The Milwaukee’s 40-page 1956 timetable was, by 1968, reduced to just four pages, no longer than the 1951 Pacific Northwest timetable. These four pages contain just eight tables of trains.
Click image to download a 2.8-MB PDF of this timetable.
These eight tables include:
- Chicago-Twin Cities, showing four westbound and five eastbound trains (as was the case in past timetables, the eastbound Fast Mail carried a coach, while the westbound one did not);
- Minneapolis-Aberdeen, with just one train;
- Chicago-Milwaukee, showing seven round trips per day;
- Chicago-Los Angeles;
- Chicago-San Francisco;
- Chicago-Wausau, which was the Afternoon Hiawatha from Chicago to New Lisbon and then a coach train from there to Wausau;
- Chicago-Madison, a choice of two trains a day or a bus connection at Columbus from the Hiawathas; and
- Chicago-Walworth and Chicago-Elgin suburban tables, which (as in previous timetables) just list miles, not schedules as there were no doubt several trains a day.
Together with yesterday’s timetable, we have snapshots of Milwaukee Road passenger operations before and after Union Pacific transferred its trains from Chicago & North Western to the Milwaukee. The two timetables have the same number of pages even though this one devotes three pages to the new trains: one each for trains to Portland/Denver, San Francisco, and Los Angeles.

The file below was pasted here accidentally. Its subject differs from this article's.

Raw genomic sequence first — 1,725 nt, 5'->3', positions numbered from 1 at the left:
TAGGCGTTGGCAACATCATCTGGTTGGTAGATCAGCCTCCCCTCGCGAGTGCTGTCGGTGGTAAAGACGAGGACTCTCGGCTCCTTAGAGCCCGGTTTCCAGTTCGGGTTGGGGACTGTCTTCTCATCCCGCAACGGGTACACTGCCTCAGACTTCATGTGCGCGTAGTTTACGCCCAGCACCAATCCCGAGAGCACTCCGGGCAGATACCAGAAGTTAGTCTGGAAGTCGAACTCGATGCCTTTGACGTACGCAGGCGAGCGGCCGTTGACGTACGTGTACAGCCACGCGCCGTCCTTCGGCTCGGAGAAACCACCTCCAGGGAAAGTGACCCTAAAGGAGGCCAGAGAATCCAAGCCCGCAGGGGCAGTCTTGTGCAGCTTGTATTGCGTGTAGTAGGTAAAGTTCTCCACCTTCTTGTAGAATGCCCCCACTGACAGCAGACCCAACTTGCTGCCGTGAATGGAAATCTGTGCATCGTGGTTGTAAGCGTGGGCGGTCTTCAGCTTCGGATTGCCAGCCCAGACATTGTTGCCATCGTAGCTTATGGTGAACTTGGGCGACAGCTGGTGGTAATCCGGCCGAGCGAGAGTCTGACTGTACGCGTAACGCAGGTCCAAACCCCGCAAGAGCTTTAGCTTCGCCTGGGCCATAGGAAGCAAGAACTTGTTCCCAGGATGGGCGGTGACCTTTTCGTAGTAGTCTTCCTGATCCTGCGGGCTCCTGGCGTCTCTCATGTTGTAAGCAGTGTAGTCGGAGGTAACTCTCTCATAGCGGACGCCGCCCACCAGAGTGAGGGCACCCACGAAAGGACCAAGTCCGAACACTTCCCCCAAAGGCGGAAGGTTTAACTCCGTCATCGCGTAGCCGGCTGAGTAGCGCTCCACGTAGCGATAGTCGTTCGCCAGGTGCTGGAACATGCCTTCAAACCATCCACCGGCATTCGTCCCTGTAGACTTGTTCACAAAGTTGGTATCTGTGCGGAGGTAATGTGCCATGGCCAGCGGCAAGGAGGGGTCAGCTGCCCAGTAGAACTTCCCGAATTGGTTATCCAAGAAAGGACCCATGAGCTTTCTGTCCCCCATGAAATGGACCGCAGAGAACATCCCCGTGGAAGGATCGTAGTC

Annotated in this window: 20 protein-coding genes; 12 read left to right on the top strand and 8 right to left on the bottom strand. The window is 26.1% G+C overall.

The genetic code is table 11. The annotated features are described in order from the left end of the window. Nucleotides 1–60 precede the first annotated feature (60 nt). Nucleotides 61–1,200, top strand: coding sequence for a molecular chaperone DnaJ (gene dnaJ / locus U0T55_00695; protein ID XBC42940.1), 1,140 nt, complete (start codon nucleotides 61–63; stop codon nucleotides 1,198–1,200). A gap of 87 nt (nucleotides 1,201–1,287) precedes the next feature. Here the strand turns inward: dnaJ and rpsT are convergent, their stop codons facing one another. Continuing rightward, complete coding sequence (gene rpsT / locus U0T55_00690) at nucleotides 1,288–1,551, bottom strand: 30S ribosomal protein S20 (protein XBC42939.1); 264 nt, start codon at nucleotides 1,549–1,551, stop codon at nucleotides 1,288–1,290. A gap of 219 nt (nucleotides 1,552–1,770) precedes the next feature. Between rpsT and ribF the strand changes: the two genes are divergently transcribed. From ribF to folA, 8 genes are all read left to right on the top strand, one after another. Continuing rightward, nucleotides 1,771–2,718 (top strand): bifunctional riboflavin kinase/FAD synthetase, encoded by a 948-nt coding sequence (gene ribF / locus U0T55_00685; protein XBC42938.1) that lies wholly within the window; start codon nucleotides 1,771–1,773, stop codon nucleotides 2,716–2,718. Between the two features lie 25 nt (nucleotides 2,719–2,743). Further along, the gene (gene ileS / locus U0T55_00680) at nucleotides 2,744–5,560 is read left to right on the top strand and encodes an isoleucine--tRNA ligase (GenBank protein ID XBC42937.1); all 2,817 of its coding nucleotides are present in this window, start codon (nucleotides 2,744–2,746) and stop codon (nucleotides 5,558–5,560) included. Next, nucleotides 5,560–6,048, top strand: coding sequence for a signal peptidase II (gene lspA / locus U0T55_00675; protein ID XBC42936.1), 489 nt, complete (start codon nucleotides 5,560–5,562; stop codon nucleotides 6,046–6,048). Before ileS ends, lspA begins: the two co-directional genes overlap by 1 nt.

Click image to download a 25.6-MB PDF of this 40-page timetable.
The railroad fit the new pages in by reducing the four pages that the previous timetable had devoted to equipment listings for major trains to less than a page and by moving the equipment listings for some of the minor trains to the pages on which those train tables were located.
Train numbers 17 & 18 once denoted the Columbian, but by the time of this timetable they had lost the name, only operated as far as Marmarth, ND, and were merged with the Pioneer Limited east of Minneapolis.
Click image to download a 26.1-MB PDF of this 40-page timetable.
How did railroads come up with train numbers? The Pioneer Limited was trains 1 & 4. The Copper Country Limited was 2 & 9; I don’t see any sign of train 3. The Morning Hiawatha was 5 & 6, but the Afternoon Hiawatha was 100 and 101.
Though the Columbian only had a diner-lounge car to entertain passengers bored with their coach or sleeping car seats, it apparently was fancy enough to offer this stationery. It apparently wasn’t fancy enough for the stationery itself to be very fancy.
Click image to download a PDF of this envelope.